Ancient Egyptians abandoned one of their coastal cities more than 2000 years ago, when the supply of fresh water dried up. The cause may have been a major volcanic eruption, possibly on the other side of the world, that triggered a severe drought.
Archaeologists have been excavating the city of Berenike on Egypt’s Red Sea coast on and off since 1994. Berenike was founded between 275 and 260 BC, but was temporarily abandoned sometime between 220 and 200 BC, before being repopulated for many centuries. After Egypt was annexed by the Roman Empire in 30 BC, Berenike became the empire’s southernmost port.
Berenike was “a kind of combination of city and military base”, says Marek Woźniak at the Institute of Mediterranean and Oriental Cultures in Warsaw, Poland.
Since 2014, Woźniak has been excavating the remains of a gate and tower in the fortress wall. With James Harrell at the University of Toledo in Ohio, he has now described a well sunk into the floor of the building. The well still accumulates water today. “It tastes pretty good, although actually a bit salty,” says Woźniak.
However, the well dried up between 220 and 200 BC, and sand was blown into it by the wind. This sand is preserved in the well, and contains two bronze coins dating from the decades before 199 BC. Elsewhere in the fortress, there are few artefacts from that time, suggesting Berenike was abandoned.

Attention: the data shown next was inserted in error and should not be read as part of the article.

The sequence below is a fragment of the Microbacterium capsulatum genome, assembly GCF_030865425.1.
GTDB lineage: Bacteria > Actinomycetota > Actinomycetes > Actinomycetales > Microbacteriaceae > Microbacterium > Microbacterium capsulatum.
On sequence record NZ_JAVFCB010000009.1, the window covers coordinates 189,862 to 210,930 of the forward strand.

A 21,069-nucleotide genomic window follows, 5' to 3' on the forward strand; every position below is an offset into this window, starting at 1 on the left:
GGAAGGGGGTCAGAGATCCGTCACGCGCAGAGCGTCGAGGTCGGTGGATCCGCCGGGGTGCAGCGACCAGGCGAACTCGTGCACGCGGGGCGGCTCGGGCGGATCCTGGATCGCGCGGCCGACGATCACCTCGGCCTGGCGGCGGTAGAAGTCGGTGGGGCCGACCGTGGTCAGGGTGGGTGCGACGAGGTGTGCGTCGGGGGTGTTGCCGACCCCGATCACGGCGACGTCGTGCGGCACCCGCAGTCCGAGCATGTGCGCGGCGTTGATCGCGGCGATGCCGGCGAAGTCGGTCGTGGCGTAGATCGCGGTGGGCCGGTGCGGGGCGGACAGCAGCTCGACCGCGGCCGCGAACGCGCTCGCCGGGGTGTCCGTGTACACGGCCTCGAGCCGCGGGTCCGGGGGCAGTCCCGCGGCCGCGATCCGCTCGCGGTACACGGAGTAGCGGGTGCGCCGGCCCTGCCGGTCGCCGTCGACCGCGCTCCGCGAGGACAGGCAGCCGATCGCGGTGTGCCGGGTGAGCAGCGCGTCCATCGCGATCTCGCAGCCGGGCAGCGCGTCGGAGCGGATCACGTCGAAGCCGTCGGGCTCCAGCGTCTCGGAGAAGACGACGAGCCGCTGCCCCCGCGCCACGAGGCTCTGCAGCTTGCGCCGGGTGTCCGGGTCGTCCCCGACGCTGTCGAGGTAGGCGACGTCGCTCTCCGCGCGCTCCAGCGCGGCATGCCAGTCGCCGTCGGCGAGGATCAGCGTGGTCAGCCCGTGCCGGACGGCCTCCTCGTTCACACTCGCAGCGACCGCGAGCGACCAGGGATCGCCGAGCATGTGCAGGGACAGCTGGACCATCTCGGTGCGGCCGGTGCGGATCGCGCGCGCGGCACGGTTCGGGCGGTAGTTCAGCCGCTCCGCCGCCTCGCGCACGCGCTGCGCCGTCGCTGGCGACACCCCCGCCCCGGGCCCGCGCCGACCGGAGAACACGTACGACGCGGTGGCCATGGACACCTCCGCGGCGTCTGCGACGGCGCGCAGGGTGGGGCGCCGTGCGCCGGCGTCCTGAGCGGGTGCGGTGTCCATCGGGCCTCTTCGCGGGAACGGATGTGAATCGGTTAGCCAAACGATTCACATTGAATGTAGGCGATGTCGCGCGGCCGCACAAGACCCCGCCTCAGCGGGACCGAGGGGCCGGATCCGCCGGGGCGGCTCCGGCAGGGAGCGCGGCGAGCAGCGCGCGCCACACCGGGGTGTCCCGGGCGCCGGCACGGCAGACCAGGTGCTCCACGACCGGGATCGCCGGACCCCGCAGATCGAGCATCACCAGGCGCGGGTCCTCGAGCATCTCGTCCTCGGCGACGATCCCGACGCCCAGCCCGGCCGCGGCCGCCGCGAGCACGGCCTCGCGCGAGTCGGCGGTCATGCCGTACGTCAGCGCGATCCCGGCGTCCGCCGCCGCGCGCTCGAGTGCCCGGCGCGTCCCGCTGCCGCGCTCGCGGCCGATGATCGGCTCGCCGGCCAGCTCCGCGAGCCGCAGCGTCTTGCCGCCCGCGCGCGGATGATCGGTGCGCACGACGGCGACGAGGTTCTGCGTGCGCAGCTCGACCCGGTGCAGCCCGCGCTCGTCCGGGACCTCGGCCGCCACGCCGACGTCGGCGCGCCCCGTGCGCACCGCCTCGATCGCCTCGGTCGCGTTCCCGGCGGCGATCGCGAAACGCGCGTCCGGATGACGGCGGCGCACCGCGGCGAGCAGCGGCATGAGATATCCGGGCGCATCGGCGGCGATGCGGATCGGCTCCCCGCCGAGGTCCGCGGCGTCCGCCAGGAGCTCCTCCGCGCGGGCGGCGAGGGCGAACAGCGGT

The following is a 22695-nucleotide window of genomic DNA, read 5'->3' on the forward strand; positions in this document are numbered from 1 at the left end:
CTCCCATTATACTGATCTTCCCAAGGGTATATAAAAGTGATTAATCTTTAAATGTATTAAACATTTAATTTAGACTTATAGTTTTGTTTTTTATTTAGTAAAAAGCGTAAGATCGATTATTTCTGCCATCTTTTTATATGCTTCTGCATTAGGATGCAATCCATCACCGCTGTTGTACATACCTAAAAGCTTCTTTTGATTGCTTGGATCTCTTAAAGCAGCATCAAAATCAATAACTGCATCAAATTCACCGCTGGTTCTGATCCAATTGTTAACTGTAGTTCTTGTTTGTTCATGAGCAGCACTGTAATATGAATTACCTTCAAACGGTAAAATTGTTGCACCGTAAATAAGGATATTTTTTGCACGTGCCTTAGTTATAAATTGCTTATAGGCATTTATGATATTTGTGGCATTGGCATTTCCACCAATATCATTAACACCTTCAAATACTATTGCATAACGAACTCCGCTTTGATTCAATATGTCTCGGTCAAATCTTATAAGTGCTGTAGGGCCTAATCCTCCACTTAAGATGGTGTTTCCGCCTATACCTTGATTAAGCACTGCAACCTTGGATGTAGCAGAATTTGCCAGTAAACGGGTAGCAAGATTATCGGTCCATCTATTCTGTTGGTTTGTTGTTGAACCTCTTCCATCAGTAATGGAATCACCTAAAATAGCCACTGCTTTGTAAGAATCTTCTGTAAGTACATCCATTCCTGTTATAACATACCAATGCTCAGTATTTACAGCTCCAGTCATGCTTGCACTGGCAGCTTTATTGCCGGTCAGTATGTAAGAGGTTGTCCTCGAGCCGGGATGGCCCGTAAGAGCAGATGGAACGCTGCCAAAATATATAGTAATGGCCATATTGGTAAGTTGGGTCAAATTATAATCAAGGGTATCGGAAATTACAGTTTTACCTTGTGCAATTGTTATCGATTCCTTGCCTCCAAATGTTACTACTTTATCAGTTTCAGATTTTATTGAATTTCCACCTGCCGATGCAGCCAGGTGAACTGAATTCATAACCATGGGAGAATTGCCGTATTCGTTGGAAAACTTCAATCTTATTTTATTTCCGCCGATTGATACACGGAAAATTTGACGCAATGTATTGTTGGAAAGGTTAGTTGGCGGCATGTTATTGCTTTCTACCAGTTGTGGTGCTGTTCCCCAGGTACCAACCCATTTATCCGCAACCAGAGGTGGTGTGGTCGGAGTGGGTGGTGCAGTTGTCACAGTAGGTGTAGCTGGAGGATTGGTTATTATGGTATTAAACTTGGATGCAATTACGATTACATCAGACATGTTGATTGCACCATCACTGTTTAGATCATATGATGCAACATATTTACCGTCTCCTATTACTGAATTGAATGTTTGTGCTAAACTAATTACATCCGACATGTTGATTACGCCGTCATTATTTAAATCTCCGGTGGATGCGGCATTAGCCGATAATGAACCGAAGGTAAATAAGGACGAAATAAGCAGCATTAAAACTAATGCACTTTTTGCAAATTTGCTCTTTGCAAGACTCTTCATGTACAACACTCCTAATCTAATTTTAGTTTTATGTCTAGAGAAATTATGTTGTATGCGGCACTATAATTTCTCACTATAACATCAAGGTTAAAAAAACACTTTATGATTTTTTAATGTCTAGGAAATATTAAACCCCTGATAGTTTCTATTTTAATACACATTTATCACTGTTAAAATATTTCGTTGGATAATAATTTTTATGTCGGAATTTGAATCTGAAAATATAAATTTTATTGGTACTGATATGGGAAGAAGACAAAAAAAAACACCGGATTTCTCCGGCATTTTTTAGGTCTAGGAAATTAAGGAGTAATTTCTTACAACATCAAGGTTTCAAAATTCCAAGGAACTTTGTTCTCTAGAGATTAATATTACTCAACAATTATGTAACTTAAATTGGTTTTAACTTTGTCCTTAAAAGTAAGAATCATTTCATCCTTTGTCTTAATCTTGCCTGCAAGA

There must have been a drought lasting several years to cause the well to dry up, says Woźniak. He says the most likely cause is a volcanic eruption. In line with this, a 2017 study led by Jennifer Marlon at Yale University found that, in 209 BC, a volcanic eruption released lots of sulphate aerosols into Earth’s atmosphere. This caused the summer rains over the Nile headwaters to fail. The lack of rain could explain the well drying out, which perhaps helped encourage inhabitants to abandon the city.
It is unclear which volcano would have been responsible. Woźniak and Harrell suggest four possibilities: Popocatéptl in Mexico, Pelée on the island of Martinique in the Lesser Antilles, Tsurumi or Hakusan, both of which are in Japan.
Journal reference: Antiquity, DOI: 10.15184/aqy.2021.16
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